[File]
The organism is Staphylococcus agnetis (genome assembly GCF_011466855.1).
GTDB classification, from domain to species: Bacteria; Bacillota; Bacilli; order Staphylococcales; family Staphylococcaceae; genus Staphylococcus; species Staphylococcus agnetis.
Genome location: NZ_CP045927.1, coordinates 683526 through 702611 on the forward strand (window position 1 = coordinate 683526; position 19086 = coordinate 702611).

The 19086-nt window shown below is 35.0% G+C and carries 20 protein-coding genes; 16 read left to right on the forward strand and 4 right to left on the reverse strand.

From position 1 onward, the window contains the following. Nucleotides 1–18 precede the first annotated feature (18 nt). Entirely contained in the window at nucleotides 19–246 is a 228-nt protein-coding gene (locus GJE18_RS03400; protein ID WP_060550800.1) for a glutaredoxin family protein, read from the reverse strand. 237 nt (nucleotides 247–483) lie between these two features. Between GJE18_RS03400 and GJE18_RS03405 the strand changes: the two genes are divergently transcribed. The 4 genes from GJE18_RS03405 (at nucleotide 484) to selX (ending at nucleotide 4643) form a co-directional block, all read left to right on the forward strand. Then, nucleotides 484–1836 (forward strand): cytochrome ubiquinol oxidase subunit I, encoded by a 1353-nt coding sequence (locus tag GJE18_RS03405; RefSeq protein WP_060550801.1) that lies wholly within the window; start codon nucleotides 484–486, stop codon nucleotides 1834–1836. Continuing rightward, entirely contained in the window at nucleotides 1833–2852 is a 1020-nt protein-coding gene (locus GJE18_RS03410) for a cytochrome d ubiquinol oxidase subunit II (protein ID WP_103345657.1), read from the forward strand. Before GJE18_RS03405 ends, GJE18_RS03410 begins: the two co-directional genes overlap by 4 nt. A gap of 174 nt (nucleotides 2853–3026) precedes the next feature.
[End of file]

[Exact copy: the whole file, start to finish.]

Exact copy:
The organism is Staphylococcus agnetis (genome assembly GCF_011466855.1).
GTDB classification, from domain to species: Bacteria; Bacillota; Bacilli; order Staphylococcales; family Staphylococcaceae; genus Staphylococcus; species Staphylococcus agnetis.
Genome location: NZ_CP045927.1, coordinates 683526 through 702611 on the forward strand (window position 1 = coordinate 683526; position 19086 = coordinate 702611).

The 19086-nt window shown below is 35.0% G+C and carries 20 protein-coding genes; 16 read left to right on the forward strand and 4 right to left on the reverse strand.

From position 1 onward, the window contains the following. Nucleotides 1–18 precede the first annotated feature (18 nt). Entirely contained in the window at nucleotides 19–246 is a 228-nt protein-coding gene (locus GJE18_RS03400; protein ID WP_060550800.1) for a glutaredoxin family protein, read from the reverse strand. 237 nt (nucleotides 247–483) lie between these two features. Between GJE18_RS03400 and GJE18_RS03405 the strand changes: the two genes are divergently transcribed. The 4 genes from GJE18_RS03405 (at nucleotide 484) to selX (ending at nucleotide 4643) form a co-directional block, all read left to right on the forward strand. Then, nucleotides 484–1836 (forward strand): cytochrome ubiquinol oxidase subunit I, encoded by a 1353-nt coding sequence (locus tag GJE18_RS03405; RefSeq protein WP_060550801.1) that lies wholly within the window; start codon nucleotides 484–486, stop codon nucleotides 1834–1836. Continuing rightward, entirely contained in the window at nucleotides 1833–2852 is a 1020-nt protein-coding gene (locus GJE18_RS03410) for a cytochrome d ubiquinol oxidase subunit II (protein ID WP_103345657.1), read from the forward strand. Before GJE18_RS03405 ends, GJE18_RS03410 begins: the two co-directional genes overlap by 4 nt. A gap of 174 nt (nucleotides 2853–3026) precedes the next feature.